Subject: [equineveterinarymedicine] Re: Derby

                        Did anyone hear it when the announcer said that Big Brown had only
                        ran in three previous races because he has problems with quarter
                        cracks in his hooves? Also, if you have a chance to see a recording
                        of the race and the end of the broadcast, watch Big Brown walking
                        towards the camera after his jockey is off. That is a very sore footed
                        horse. It is really sad that they can't find a way to strengthen his
                        hooves when so many things are available.
                        Sheila

                        --- In equineveterinarymed icine@yahoogroup s.com, "Kathy Marshall"
                        <marshallkmax@ ...> wrote:
                        >
                        > Hi, I'm new to your list. I watched the Derby with great reluctance after the Barbaro
                        incident which I followed his progress reports till the end.
                        > The Track Vet said he had never seen this happen before in all the yrs, he had been
                        doing this job. So I don't know what the deal was, I watched her finish the race and she
                        looked fine, and seconds later she was down. Maybe we will here more on the subject. I
                        was very upset about this and will not be watching the Derby anymore.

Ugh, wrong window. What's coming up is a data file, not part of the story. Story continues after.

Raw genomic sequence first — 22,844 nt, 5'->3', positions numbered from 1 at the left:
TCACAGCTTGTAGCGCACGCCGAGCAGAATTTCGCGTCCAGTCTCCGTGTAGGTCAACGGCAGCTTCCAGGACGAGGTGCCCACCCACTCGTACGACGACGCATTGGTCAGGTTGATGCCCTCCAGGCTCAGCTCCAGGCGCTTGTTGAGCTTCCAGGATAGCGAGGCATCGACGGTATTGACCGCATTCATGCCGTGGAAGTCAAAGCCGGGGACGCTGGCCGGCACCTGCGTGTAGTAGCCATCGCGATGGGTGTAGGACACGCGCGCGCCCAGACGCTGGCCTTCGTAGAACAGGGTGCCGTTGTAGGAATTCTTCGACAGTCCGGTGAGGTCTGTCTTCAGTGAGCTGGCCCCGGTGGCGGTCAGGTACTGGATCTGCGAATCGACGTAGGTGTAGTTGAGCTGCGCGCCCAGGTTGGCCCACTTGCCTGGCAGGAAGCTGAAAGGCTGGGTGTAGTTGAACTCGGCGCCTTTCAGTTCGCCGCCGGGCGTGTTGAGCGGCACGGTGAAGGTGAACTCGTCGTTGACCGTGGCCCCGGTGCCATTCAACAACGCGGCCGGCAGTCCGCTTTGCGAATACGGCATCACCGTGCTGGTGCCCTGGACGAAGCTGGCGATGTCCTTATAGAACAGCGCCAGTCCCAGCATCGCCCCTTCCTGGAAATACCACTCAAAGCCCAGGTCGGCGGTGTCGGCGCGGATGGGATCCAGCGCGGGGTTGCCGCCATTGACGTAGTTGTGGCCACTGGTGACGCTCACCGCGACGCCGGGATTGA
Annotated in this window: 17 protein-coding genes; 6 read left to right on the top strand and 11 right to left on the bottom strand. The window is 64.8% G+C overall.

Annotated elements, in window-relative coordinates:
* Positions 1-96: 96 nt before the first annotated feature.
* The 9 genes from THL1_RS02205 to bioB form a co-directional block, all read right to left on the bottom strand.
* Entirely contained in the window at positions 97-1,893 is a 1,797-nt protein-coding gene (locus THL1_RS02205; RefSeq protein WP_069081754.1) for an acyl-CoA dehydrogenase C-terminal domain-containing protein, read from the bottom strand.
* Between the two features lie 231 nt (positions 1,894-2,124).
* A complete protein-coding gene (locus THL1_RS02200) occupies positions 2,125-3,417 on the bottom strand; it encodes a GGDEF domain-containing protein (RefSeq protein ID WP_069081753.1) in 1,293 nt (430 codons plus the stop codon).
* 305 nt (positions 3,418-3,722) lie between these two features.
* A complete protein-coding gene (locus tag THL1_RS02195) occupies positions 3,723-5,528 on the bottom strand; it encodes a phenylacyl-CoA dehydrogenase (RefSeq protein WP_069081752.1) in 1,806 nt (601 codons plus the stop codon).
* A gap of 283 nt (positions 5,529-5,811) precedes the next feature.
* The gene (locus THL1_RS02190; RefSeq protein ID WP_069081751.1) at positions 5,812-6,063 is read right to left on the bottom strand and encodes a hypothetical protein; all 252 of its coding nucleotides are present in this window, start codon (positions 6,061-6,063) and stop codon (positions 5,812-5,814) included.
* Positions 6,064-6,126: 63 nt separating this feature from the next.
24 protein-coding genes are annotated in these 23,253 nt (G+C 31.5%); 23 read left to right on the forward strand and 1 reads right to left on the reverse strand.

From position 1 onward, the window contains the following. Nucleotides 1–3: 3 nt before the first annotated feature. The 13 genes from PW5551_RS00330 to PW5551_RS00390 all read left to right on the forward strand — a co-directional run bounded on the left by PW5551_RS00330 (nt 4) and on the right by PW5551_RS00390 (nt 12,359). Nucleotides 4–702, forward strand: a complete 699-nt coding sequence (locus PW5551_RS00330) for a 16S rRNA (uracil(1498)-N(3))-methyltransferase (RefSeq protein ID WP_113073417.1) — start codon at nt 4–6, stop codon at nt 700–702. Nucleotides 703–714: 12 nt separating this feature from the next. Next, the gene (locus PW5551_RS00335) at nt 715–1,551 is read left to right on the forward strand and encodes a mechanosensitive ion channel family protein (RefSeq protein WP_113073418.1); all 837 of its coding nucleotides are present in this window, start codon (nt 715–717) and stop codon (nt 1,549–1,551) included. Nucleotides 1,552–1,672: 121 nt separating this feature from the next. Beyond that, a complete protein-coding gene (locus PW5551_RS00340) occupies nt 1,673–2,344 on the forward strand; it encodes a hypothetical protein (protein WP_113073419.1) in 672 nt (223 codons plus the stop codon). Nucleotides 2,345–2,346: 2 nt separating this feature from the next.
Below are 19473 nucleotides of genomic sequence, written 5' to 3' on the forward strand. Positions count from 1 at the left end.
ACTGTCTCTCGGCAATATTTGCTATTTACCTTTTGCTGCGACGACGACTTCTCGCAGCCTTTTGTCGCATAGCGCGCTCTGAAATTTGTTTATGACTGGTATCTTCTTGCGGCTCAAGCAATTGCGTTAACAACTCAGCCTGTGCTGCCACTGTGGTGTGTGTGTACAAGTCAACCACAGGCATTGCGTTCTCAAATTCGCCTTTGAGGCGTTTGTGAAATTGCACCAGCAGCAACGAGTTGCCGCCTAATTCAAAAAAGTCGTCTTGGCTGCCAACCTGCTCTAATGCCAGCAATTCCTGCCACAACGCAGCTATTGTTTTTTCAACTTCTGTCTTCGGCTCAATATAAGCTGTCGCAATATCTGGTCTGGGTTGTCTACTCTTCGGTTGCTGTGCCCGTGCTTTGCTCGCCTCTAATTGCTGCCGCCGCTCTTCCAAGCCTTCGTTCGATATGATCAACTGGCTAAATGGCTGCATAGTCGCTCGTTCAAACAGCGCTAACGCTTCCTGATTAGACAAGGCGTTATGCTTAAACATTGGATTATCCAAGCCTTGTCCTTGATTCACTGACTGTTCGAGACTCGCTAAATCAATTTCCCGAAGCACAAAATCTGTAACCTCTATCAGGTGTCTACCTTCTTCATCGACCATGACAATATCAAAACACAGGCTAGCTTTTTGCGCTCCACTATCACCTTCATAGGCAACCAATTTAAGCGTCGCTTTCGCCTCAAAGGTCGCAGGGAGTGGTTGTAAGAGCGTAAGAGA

> To my understanding the tracks are all suppose to be changing the turf, but I see
                        Churchill Downs hasn't. This decision brought on by Barbaro's accident. In my opinion
                        these horses are way to young for the stress level put upon there still growing bones and
                        that is why these accidents occur.
                        > Just my opinion!
                        > Kathy
                        > ----- Original Message -----
                        > From: Lori Lambie
                        > To: equineveterinarymed icine@yahoogroup s.com
                        > Sent: Sunday, May 04, 2008 1:50 AM
                        > Subject: [equineveterinaryme dicine] Derby
                        >
                        >
                        >
                        > Does anyone have any insight to share on what happened to the filly at the derby.
                        How often does that kind of thing happen with both fornt legs like that. I know she was
                        put down but I jus tcan't imagine both fornt legs like that. Was it possibly from a
                        previous injury... I am always tramatised after seeing these things and I still don;t
                        understand why i keep going back to watch these triple crown races...
                        > Lori Lambie
                        > Scio, Oregon
                        >